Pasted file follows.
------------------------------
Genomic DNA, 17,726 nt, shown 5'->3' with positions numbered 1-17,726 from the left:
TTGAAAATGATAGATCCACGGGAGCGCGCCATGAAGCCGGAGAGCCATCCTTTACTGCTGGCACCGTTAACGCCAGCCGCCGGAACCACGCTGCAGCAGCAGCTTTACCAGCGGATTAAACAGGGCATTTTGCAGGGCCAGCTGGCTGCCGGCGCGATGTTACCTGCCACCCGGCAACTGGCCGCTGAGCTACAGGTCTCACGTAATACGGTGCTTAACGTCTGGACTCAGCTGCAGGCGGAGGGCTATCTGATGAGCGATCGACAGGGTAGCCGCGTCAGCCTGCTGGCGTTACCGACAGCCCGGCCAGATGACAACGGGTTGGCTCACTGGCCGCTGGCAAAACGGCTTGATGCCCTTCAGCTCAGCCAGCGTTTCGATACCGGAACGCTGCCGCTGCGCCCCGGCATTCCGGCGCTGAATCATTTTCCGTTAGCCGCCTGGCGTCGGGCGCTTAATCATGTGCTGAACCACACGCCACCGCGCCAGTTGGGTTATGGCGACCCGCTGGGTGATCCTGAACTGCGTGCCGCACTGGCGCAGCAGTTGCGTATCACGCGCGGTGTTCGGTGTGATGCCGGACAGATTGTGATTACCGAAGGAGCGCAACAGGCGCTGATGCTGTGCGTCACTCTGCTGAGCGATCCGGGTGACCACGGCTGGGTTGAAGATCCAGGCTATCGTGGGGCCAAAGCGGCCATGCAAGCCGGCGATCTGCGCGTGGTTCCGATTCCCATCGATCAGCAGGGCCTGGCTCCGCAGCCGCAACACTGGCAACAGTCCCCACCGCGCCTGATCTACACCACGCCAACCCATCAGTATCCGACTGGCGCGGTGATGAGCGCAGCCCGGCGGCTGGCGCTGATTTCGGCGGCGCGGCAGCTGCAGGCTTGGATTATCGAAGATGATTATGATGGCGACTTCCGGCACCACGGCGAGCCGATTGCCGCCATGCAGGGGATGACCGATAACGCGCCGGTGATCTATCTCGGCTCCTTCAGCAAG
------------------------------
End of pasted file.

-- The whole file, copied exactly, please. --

Genomic DNA, 17,726 nt, shown 5'->3' with positions numbered 1-17,726 from the left:
TTGAAAATGATAGATCCACGGGAGCGCGCCATGAAGCCGGAGAGCCATCCTTTACTGCTGGCACCGTTAACGCCAGCCGCCGGAACCACGCTGCAGCAGCAGCTTTACCAGCGGATTAAACAGGGCATTTTGCAGGGCCAGCTGGCTGCCGGCGCGATGTTACCTGCCACCCGGCAACTGGCCGCTGAGCTACAGGTCTCACGTAATACGGTGCTTAACGTCTGGACTCAGCTGCAGGCGGAGGGCTATCTGATGAGCGATCGACAGGGTAGCCGCGTCAGCCTGCTGGCGTTACCGACAGCCCGGCCAGATGACAACGGGTTGGCTCACTGGCCGCTGGCAAAACGGCTTGATGCCCTTCAGCTCAGCCAGCGTTTCGATACCGGAACGCTGCCGCTGCGCCCCGGCATTCCGGCGCTGAATCATTTTCCGTTAGCCGCCTGGCGTCGGGCGCTTAATCATGTGCTGAACCACACGCCACCGCGCCAGTTGGGTTATGGCGACCCGCTGGGTGATCCTGAACTGCGTGCCGCACTGGCGCAGCAGTTGCGTATCACGCGCGGTGTTCGGTGTGATGCCGGACAGATTGTGATTACCGAAGGAGCGCAACAGGCGCTGATGCTGTGCGTCACTCTGCTGAGCGATCCGGGTGACCACGGCTGGGTTGAAGATCCAGGCTATCGTGGGGCCAAAGCGGCCATGCAAGCCGGCGATCTGCGCGTGGTTCCGATTCCCATCGATCAGCAGGGCCTGGCTCCGCAGCCGCAACACTGGCAACAGTCCCCACCGCGCCTGATCTACACCACGCCAACCCATCAGTATCCGACTGGCGCGGTGATGAGCGCAGCCCGGCGGCTGGCGCTGATTTCGGCGGCGCGGCAGCTGCAGGCTTGGATTATCGAAGATGATTATGATGGCGACTTCCGGCACCACGGCGAGCCGATTGCCGCCATGCAGGGGATGACCGATAACGCGCCGGTGATCTATCTCGGCTCCTTCAGCAAG